Fivemiletown schoolgirl benefits from braille book produced by Maghaberry prisoners

Prisoners from Maghaberry have produced 100 books in Braille to help a schoolgirl with her classroom studies.

Eight-year-old Eryn Kirkpatrick was born with the rare condition Septo-optic dysplasia which has left her completely blind and also affects her growth.

But with the support of Maghaberry Prison's Braille unit, the plucky youngster is enjoying lessons at Fivemiletown Primary School like any other child of her age.

The prisoners have now produced 100 books in Braille to assist little Eryn with her schoolwork, including reading books, maths and English text and exercise books.

Eryn's mum Evanna said: "I am delighted with the progress that Eryn has made at school and the availability of a range of books from the Braille unit, including books for over the summer holidays. The books have meant that Eryn has had access to a great range of well-presented Braille reading material."

Darren Otley, who runs the prison unit, said: "When I learned about Eryn I just knew I had to support her. Straight away the men in the Braille unit set to work and over the past two years we have supplied all of the books Eryn has required.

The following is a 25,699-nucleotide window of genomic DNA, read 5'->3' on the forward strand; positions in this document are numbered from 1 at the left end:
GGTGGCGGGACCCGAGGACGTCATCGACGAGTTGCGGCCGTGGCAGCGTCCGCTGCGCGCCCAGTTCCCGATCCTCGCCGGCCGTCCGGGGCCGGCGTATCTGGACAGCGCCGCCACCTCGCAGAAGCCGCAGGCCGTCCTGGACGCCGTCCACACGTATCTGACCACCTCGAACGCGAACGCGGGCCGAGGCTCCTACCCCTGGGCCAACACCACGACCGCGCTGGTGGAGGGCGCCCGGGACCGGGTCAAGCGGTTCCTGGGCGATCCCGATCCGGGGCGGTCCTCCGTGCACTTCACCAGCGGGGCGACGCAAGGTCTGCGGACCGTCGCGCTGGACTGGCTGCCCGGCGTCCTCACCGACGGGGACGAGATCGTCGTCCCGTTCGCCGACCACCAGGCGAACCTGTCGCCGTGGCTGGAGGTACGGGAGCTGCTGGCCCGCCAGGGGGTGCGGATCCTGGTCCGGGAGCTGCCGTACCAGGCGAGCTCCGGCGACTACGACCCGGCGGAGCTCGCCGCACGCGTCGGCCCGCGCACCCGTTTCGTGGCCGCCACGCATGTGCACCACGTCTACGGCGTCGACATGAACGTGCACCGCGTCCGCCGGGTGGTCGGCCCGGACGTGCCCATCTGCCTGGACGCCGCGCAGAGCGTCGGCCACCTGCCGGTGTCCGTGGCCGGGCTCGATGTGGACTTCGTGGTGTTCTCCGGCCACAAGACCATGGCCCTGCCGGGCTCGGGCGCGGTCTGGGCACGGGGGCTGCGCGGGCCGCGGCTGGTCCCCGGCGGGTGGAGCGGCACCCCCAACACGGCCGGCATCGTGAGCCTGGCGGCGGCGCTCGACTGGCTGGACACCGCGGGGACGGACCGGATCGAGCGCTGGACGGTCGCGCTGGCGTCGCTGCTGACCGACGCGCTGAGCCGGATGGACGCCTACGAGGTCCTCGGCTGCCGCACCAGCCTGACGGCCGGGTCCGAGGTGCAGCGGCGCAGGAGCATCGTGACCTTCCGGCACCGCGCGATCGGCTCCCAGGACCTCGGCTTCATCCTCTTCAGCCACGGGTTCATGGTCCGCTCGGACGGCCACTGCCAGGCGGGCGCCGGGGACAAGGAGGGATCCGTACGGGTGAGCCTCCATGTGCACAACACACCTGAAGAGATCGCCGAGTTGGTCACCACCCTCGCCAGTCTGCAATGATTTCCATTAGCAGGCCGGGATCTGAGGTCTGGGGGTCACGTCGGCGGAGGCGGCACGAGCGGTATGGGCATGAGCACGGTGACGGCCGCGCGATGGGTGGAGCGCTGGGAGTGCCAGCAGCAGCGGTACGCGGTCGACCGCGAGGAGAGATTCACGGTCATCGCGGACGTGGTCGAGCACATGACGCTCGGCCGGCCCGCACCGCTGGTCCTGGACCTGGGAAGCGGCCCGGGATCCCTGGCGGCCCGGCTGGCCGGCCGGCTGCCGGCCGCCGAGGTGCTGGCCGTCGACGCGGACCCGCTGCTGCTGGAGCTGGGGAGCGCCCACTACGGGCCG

"For the men it's about giving something back to the community. They are all passionate about the work they are doing and especially knowing that they are able to help a young child. We are just delighted to have been able to help little Eryn."

Fivemiletown Primary School principal, Melanie Houston, welcomed the support of the Braille unit.

"The quality and range of books provided by Maghaberry Prison's Braille unit has added a breadth of reading material for Eryn which span the areas of learning and which otherwise would not have been available."

Ulster Unionist Councillor Meta Graham said: “This is a very brave young child who despite her condition is keen to learn and the availability of Braille books, including reading books, maths and English text books and this has meant that it has added to her education and learning which otherwise would not have been available.

“This is a very vital service and the prisoners are to be congratulated in giving something back to the community.

“I compliment the Principal and staff of Fivemiletown Primary School in bringing this service to the school and also help Eryn in her future development and wish her and her family well in the future.”

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